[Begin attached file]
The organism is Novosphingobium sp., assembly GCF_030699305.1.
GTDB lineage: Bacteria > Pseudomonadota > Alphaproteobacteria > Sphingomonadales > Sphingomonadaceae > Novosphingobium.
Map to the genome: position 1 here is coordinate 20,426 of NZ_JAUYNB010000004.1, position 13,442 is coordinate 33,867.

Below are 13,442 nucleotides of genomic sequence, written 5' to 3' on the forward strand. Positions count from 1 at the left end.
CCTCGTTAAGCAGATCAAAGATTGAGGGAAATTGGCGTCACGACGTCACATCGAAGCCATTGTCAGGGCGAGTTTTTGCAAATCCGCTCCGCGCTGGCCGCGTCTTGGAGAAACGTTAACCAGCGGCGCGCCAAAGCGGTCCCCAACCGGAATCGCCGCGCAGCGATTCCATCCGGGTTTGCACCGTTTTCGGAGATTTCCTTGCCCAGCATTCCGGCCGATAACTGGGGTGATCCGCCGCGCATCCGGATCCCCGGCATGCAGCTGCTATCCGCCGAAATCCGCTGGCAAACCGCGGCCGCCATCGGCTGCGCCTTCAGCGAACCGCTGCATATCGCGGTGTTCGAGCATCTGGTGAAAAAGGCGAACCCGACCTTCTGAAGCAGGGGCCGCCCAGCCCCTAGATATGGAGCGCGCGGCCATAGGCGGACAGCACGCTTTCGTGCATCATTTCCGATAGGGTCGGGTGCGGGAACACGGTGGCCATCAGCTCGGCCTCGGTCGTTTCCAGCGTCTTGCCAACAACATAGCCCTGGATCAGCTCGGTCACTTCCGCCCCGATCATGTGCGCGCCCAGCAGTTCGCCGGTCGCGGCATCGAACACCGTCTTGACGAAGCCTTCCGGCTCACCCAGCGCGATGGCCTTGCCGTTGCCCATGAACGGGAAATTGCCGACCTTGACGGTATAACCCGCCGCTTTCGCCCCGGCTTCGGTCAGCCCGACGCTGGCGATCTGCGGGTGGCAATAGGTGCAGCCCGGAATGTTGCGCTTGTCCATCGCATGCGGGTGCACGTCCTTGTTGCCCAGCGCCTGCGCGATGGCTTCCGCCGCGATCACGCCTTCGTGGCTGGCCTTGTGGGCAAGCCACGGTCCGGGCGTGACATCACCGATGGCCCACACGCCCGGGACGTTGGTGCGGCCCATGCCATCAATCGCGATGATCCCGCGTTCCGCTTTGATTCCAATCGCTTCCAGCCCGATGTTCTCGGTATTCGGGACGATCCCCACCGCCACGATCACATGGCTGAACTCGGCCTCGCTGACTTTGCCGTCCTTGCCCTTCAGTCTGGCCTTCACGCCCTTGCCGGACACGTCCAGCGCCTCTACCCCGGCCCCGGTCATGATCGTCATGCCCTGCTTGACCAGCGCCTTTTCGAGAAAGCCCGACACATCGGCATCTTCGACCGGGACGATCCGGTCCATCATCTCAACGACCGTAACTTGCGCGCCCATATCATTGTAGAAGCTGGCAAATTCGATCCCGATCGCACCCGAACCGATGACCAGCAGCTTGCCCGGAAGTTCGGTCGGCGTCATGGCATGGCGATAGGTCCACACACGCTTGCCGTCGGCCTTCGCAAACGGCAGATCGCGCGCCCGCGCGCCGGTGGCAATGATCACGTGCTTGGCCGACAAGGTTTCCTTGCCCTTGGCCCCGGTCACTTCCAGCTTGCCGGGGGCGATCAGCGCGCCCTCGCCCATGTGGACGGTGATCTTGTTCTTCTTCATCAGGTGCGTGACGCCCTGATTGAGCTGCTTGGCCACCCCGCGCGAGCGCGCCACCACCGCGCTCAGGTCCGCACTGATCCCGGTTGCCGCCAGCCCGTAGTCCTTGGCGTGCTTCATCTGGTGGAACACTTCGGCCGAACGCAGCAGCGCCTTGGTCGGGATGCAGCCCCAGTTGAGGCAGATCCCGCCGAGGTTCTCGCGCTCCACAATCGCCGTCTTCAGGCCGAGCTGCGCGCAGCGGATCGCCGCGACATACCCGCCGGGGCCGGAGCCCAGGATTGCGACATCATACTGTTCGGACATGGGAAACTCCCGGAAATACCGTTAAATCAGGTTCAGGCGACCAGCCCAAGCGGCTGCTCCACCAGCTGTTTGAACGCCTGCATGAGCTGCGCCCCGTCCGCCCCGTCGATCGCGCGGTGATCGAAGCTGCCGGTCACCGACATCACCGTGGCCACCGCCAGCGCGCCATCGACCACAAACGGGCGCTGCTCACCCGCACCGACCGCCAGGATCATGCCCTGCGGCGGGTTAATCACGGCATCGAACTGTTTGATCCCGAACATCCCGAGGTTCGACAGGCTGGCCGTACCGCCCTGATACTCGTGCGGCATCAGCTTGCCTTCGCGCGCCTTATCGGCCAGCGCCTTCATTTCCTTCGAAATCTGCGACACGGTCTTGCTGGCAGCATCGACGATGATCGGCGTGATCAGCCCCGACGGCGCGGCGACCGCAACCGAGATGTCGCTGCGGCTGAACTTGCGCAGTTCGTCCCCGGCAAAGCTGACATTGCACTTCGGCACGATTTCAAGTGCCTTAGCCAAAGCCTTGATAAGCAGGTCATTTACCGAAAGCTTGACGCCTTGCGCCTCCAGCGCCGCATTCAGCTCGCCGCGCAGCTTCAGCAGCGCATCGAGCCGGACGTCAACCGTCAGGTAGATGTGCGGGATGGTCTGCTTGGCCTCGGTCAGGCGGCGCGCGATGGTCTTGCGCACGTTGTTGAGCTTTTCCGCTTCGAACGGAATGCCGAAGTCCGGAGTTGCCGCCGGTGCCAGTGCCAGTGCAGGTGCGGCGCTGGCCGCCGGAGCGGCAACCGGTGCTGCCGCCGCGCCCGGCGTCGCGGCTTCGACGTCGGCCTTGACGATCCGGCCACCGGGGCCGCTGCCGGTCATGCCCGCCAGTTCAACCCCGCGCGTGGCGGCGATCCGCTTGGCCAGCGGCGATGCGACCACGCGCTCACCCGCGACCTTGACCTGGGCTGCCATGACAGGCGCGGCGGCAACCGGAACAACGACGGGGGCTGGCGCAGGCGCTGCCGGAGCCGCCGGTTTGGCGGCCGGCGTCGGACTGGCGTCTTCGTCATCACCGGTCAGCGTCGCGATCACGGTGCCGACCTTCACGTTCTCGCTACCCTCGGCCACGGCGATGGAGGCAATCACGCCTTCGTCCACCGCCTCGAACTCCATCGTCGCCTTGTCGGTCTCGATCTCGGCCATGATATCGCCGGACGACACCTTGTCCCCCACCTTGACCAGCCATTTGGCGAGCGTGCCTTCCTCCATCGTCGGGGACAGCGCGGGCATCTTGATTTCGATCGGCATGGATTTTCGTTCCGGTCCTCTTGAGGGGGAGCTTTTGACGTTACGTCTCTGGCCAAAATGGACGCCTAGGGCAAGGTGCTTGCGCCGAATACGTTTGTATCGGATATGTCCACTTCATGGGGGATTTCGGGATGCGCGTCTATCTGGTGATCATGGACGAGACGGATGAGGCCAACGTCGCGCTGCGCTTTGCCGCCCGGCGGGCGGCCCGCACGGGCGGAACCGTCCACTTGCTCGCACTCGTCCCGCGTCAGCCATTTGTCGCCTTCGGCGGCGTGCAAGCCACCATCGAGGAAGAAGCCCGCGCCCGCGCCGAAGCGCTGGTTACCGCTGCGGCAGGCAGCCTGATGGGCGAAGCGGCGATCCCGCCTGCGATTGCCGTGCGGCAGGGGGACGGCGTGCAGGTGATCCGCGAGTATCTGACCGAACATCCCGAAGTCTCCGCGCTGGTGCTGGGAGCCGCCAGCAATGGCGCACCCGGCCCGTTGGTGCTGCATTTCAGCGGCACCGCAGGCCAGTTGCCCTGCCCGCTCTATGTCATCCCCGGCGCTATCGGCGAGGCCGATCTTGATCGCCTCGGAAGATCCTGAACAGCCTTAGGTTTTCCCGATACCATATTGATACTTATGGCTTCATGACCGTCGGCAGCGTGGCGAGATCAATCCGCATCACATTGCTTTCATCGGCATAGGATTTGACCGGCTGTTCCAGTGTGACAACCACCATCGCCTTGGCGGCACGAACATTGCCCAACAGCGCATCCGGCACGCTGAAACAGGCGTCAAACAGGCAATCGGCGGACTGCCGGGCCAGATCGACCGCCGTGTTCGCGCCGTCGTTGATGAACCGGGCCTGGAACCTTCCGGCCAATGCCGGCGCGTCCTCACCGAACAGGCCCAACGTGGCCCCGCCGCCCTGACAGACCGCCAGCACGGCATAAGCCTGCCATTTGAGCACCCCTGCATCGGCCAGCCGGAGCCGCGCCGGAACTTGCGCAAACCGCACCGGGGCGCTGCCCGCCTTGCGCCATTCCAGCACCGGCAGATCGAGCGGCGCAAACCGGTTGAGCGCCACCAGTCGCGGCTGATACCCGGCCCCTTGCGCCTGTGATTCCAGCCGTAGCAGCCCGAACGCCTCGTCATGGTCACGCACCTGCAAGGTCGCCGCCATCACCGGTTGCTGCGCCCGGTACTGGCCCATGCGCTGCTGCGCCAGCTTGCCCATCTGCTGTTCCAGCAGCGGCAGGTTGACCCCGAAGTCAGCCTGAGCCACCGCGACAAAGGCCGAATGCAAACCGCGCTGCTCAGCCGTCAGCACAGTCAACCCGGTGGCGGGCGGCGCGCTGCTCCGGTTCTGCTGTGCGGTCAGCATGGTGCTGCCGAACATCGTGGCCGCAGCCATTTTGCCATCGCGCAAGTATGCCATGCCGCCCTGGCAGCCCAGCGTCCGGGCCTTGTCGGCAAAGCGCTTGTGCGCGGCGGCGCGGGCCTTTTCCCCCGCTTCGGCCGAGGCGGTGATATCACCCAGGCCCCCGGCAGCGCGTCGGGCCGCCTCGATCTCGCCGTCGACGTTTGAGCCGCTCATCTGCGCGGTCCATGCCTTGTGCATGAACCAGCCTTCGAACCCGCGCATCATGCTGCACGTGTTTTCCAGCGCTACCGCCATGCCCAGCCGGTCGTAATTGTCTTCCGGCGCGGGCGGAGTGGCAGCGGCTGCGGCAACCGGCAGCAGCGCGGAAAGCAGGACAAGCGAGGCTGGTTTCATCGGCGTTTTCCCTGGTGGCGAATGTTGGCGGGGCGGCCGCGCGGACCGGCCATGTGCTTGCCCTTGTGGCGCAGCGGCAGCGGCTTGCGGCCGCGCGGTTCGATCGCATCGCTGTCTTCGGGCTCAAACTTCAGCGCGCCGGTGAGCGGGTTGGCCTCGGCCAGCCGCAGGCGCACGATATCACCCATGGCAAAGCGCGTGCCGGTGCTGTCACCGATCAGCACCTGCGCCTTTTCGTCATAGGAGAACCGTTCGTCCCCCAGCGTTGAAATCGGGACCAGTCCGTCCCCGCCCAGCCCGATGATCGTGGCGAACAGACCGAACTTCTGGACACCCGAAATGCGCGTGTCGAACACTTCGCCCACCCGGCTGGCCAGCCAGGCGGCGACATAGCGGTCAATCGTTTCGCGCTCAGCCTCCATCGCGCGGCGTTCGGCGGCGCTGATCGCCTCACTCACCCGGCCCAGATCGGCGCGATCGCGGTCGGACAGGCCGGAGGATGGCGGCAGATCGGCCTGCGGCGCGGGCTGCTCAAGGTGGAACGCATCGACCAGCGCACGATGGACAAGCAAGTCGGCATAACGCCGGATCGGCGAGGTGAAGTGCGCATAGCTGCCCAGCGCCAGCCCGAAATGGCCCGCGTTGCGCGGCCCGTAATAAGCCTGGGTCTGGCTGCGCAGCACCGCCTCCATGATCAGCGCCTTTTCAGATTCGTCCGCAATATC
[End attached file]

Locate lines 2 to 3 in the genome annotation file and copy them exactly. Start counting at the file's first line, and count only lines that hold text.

GTDB lineage: Bacteria > Pseudomonadota > Alphaproteobacteria > Sphingomonadales > Sphingomonadaceae > Novosphingobium.
Map to the genome: position 1 here is coordinate 20,426 of NZ_JAUYNB010000004.1, position 13,442 is coordinate 33,867.